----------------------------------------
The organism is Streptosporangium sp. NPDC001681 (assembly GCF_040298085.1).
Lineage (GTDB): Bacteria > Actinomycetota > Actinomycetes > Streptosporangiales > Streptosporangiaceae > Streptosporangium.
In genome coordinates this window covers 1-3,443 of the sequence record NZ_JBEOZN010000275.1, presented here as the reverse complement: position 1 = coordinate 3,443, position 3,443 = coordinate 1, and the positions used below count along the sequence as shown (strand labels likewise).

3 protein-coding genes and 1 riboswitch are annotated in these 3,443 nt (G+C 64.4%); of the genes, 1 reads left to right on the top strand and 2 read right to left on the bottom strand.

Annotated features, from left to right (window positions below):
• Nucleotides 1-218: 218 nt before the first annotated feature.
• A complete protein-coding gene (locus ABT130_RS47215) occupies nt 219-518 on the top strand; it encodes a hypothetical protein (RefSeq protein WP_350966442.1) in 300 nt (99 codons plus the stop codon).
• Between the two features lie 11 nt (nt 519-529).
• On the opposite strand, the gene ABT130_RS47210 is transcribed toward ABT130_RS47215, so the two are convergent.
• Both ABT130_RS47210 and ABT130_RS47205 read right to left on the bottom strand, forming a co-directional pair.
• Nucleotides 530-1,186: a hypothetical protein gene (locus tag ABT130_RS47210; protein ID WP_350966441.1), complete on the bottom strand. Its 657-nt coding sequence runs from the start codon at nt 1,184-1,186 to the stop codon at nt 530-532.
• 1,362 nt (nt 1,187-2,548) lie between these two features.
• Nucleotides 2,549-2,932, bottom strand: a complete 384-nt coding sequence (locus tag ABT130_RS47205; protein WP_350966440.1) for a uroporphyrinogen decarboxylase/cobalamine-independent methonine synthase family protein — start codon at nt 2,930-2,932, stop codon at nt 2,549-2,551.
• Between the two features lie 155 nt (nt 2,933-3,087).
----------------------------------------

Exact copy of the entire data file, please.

The organism is Streptosporangium sp. NPDC001681 (assembly GCF_040298085.1).
Lineage (GTDB): Bacteria > Actinomycetota > Actinomycetes > Streptosporangiales > Streptosporangiaceae > Streptosporangium.
In genome coordinates this window covers 1-3,443 of the sequence record NZ_JBEOZN010000275.1, presented here as the reverse complement: position 1 = coordinate 3,443, position 3,443 = coordinate 1, and the positions used below count along the sequence as shown (strand labels likewise).

3 protein-coding genes and 1 riboswitch are annotated in these 3,443 nt (G+C 64.4%); of the genes, 1 reads left to right on the top strand and 2 read right to left on the bottom strand.

Annotated features, from left to right (window positions below):
• Nucleotides 1-218: 218 nt before the first annotated feature.
• A complete protein-coding gene (locus ABT130_RS47215) occupies nt 219-518 on the top strand; it encodes a hypothetical protein (RefSeq protein WP_350966442.1) in 300 nt (99 codons plus the stop codon).
• Between the two features lie 11 nt (nt 519-529).
• On the opposite strand, the gene ABT130_RS47210 is transcribed toward ABT130_RS47215, so the two are convergent.
• Both ABT130_RS47210 and ABT130_RS47205 read right to left on the bottom strand, forming a co-directional pair.
• Nucleotides 530-1,186: a hypothetical protein gene (locus tag ABT130_RS47210; protein ID WP_350966441.1), complete on the bottom strand. Its 657-nt coding sequence runs from the start codon at nt 1,184-1,186 to the stop codon at nt 530-532.
• 1,362 nt (nt 1,187-2,548) lie between these two features.
• Nucleotides 2,549-2,932, bottom strand: a complete 384-nt coding sequence (locus tag ABT130_RS47205; protein WP_350966440.1) for a uroporphyrinogen decarboxylase/cobalamine-independent methonine synthase family protein — start codon at nt 2,930-2,932, stop codon at nt 2,549-2,551.
• Between the two features lie 155 nt (nt 2,933-3,087).